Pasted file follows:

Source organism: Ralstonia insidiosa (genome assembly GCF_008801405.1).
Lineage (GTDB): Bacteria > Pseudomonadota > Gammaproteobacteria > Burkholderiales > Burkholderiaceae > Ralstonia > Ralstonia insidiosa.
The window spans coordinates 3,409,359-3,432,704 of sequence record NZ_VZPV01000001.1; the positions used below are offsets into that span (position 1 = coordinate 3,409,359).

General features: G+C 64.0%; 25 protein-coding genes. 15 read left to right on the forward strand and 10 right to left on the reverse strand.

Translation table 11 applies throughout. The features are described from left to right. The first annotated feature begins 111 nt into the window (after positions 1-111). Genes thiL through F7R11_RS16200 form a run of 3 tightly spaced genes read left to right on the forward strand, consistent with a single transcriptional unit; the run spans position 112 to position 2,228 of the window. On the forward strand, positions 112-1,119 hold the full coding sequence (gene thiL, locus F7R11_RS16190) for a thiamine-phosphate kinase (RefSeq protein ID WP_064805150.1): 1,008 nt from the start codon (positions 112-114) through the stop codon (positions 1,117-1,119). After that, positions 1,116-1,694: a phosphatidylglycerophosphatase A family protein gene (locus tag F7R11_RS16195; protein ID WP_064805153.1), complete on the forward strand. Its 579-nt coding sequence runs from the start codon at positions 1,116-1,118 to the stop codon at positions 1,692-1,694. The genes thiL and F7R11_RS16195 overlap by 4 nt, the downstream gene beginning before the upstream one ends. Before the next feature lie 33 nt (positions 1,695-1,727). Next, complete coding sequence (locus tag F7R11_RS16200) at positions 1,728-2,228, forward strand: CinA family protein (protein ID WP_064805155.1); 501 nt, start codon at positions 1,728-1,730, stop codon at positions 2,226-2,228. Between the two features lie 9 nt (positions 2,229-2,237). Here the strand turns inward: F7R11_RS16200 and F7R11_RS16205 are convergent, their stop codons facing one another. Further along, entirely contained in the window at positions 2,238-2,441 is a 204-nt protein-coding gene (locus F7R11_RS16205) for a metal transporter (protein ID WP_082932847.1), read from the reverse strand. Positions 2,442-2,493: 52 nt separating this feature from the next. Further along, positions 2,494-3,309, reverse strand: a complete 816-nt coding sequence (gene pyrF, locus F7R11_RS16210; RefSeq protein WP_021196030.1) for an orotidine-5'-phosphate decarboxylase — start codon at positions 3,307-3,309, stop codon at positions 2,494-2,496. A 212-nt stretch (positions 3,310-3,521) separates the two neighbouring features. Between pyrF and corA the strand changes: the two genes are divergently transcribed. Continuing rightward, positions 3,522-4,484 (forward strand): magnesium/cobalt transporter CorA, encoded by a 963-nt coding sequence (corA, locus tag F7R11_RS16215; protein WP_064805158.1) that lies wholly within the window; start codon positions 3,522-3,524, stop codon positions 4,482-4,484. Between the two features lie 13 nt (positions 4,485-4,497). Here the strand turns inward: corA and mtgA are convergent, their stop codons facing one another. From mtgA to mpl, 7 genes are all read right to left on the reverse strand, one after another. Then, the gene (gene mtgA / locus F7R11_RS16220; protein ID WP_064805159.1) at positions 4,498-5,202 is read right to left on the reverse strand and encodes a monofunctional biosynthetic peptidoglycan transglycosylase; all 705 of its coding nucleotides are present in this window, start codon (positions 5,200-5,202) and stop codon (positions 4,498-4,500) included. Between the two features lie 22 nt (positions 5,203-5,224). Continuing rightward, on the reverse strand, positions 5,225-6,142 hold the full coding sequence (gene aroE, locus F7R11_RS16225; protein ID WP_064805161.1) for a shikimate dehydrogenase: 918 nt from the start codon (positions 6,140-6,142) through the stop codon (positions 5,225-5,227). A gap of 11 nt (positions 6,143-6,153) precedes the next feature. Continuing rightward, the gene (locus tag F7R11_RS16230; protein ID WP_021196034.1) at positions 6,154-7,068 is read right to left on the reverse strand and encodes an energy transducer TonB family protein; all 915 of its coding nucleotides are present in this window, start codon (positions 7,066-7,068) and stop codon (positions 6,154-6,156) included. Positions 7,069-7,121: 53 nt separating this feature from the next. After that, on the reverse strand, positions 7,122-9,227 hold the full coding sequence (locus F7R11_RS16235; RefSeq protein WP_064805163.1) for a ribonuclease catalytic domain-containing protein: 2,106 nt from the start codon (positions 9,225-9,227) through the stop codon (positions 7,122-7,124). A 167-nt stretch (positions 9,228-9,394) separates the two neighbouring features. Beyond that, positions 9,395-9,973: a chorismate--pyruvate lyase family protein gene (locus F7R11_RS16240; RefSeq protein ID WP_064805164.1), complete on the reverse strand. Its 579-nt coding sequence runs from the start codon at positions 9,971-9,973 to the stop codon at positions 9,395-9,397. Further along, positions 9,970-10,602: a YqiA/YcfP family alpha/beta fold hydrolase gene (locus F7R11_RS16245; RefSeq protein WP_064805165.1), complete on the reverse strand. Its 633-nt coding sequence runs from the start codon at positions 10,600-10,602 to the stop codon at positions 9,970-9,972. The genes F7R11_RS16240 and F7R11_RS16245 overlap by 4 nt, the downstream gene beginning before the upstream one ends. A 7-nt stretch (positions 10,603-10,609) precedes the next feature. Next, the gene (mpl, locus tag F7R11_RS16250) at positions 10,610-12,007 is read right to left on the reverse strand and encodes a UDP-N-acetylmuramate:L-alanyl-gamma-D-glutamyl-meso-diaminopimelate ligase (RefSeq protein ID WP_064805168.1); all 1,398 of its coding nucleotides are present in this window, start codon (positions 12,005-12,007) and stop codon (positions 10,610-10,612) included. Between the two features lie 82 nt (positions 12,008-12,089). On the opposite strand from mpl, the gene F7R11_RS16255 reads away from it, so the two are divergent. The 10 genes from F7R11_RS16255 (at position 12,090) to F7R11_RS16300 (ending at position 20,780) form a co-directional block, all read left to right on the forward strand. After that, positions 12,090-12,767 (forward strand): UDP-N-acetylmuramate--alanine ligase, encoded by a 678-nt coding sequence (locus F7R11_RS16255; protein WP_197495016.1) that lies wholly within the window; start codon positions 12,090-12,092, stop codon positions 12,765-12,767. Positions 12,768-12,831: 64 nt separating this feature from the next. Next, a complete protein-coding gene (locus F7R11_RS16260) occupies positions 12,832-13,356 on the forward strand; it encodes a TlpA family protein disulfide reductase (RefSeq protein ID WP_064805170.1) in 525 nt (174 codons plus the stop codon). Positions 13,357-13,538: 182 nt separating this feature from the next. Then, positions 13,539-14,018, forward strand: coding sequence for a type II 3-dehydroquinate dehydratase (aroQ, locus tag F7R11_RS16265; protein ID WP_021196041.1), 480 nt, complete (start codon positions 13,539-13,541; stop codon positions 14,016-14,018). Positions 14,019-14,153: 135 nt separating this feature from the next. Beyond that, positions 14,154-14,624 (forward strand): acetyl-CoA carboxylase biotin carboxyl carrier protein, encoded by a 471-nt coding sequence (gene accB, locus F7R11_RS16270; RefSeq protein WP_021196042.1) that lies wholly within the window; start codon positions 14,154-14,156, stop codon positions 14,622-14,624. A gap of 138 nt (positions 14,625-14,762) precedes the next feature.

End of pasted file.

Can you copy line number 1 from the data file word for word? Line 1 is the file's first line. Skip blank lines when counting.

Source organism: Ralstonia insidiosa (genome assembly GCF_008801405.1).